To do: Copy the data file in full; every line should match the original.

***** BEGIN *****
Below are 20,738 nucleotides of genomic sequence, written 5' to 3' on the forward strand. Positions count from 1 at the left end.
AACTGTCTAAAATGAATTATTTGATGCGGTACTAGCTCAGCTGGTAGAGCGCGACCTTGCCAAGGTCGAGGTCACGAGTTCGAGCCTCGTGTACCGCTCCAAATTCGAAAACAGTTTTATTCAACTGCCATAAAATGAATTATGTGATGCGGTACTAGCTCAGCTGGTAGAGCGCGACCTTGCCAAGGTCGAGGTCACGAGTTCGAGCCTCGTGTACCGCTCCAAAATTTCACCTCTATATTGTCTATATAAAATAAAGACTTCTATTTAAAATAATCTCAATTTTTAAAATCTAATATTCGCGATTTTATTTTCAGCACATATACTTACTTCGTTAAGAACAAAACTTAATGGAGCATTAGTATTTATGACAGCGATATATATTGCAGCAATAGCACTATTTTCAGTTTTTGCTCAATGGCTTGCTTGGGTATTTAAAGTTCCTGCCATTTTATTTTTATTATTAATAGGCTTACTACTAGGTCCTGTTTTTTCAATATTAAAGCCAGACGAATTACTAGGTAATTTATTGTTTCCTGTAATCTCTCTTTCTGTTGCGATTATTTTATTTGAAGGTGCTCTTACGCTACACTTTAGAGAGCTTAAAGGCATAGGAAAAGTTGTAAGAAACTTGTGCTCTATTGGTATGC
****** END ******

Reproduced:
Below are 20,738 nucleotides of genomic sequence, written 5' to 3' on the forward strand. Positions count from 1 at the left end.
AACTGTCTAAAATGAATTATTTGATGCGGTACTAGCTCAGCTGGTAGAGCGCGACCTTGCCAAGGTCGAGGTCACGAGTTCGAGCCTCGTGTACCGCTCCAAATTCGAAAACAGTTTTATTCAACTGCCATAAAATGAATTATGTGATGCGGTACTAGCTCAGCTGGTAGAGCGCGACCTTGCCAAGGTCGAGGTCACGAGTTCGAGCCTCGTGTACCGCTCCAAAATTTCACCTCTATATTGTCTATATAAAATAAAGACTTCTATTTAAAATAATCTCAATTTTTAAAATCTAATATTCGCGATTTTATTTTCAGCACATATACTTACTTCGTTAAGAACAAAACTTAATGGAGCATTAGTATTTATGACAGCGATATATATTGCAGCAATAGCACTATTTTCAGTTTTTGCTCAATGGCTTGCTTGGGTATTTAAAGTTCCTGCCATTTTATTTTTATTATTAATAGGCTTACTACTAGGTCCTGTTTTTTCAATATTAAAGCCAGACGAATTACTAGGTAATTTATTGTTTCCTGTAATCTCTCTTTCTGTTGCGATTATTTTATTTGAAGGTGCTCTTACGCTACACTTTAGAGAGCTTAAAGGCATAGGAAAAGTTGTAAGAAACTTGTGCTCTATTGGTATGC